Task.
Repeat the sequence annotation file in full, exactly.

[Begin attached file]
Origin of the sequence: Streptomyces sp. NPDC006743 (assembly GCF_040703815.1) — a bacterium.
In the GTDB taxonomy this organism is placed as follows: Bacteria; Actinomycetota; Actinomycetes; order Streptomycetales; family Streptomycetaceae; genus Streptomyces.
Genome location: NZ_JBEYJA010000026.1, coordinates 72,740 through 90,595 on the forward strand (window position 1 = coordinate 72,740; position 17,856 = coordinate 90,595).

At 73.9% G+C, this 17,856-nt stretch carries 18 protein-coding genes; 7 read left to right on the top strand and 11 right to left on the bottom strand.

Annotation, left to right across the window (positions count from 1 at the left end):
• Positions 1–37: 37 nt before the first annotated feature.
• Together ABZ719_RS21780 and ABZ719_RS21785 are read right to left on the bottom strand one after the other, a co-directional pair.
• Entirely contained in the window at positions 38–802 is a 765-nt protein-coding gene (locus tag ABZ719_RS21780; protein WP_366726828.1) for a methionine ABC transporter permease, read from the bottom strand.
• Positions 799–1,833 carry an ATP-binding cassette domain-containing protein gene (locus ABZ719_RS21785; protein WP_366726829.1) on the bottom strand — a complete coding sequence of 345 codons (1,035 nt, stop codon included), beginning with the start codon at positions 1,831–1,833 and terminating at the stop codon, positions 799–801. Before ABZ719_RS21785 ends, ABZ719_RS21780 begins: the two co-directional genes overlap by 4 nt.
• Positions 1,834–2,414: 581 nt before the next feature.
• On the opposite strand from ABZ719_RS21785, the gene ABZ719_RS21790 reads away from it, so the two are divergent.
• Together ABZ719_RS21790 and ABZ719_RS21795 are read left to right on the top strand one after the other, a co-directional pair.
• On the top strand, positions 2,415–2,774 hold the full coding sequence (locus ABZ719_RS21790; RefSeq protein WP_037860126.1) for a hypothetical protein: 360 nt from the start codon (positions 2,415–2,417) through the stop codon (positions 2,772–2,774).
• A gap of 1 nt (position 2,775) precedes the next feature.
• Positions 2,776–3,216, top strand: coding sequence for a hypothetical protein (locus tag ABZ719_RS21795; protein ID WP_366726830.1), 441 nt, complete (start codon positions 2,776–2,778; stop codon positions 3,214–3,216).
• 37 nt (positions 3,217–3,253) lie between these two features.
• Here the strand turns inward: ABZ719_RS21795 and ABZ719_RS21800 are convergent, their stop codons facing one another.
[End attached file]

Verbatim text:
Origin of the sequence: Streptomyces sp. NPDC006743 (assembly GCF_040703815.1) — a bacterium.
In the GTDB taxonomy this organism is placed as follows: Bacteria; Actinomycetota; Actinomycetes; order Streptomycetales; family Streptomycetaceae; genus Streptomyces.
Genome location: NZ_JBEYJA010000026.1, coordinates 72,740 through 90,595 on the forward strand (window position 1 = coordinate 72,740; position 17,856 = coordinate 90,595).

At 73.9% G+C, this 17,856-nt stretch carries 18 protein-coding genes; 7 read left to right on the top strand and 11 right to left on the bottom strand.

Annotation, left to right across the window (positions count from 1 at the left end):
• Positions 1–37: 37 nt before the first annotated feature.
• Together ABZ719_RS21780 and ABZ719_RS21785 are read right to left on the bottom strand one after the other, a co-directional pair.
• Entirely contained in the window at positions 38–802 is a 765-nt protein-coding gene (locus tag ABZ719_RS21780; protein WP_366726828.1) for a methionine ABC transporter permease, read from the bottom strand.
• Positions 799–1,833 carry an ATP-binding cassette domain-containing protein gene (locus ABZ719_RS21785; protein WP_366726829.1) on the bottom strand — a complete coding sequence of 345 codons (1,035 nt, stop codon included), beginning with the start codon at positions 1,831–1,833 and terminating at the stop codon, positions 799–801. Before ABZ719_RS21785 ends, ABZ719_RS21780 begins: the two co-directional genes overlap by 4 nt.
• Positions 1,834–2,414: 581 nt before the next feature.
• On the opposite strand from ABZ719_RS21785, the gene ABZ719_RS21790 reads away from it, so the two are divergent.
• Together ABZ719_RS21790 and ABZ719_RS21795 are read left to right on the top strand one after the other, a co-directional pair.
• On the top strand, positions 2,415–2,774 hold the full coding sequence (locus ABZ719_RS21790; RefSeq protein WP_037860126.1) for a hypothetical protein: 360 nt from the start codon (positions 2,415–2,417) through the stop codon (positions 2,772–2,774).
• A gap of 1 nt (position 2,775) precedes the next feature.
• Positions 2,776–3,216, top strand: coding sequence for a hypothetical protein (locus tag ABZ719_RS21795; protein ID WP_366726830.1), 441 nt, complete (start codon positions 2,776–2,778; stop codon positions 3,214–3,216).
• 37 nt (positions 3,217–3,253) lie between these two features.
• Here the strand turns inward: ABZ719_RS21795 and ABZ719_RS21800 are convergent, their stop codons facing one another.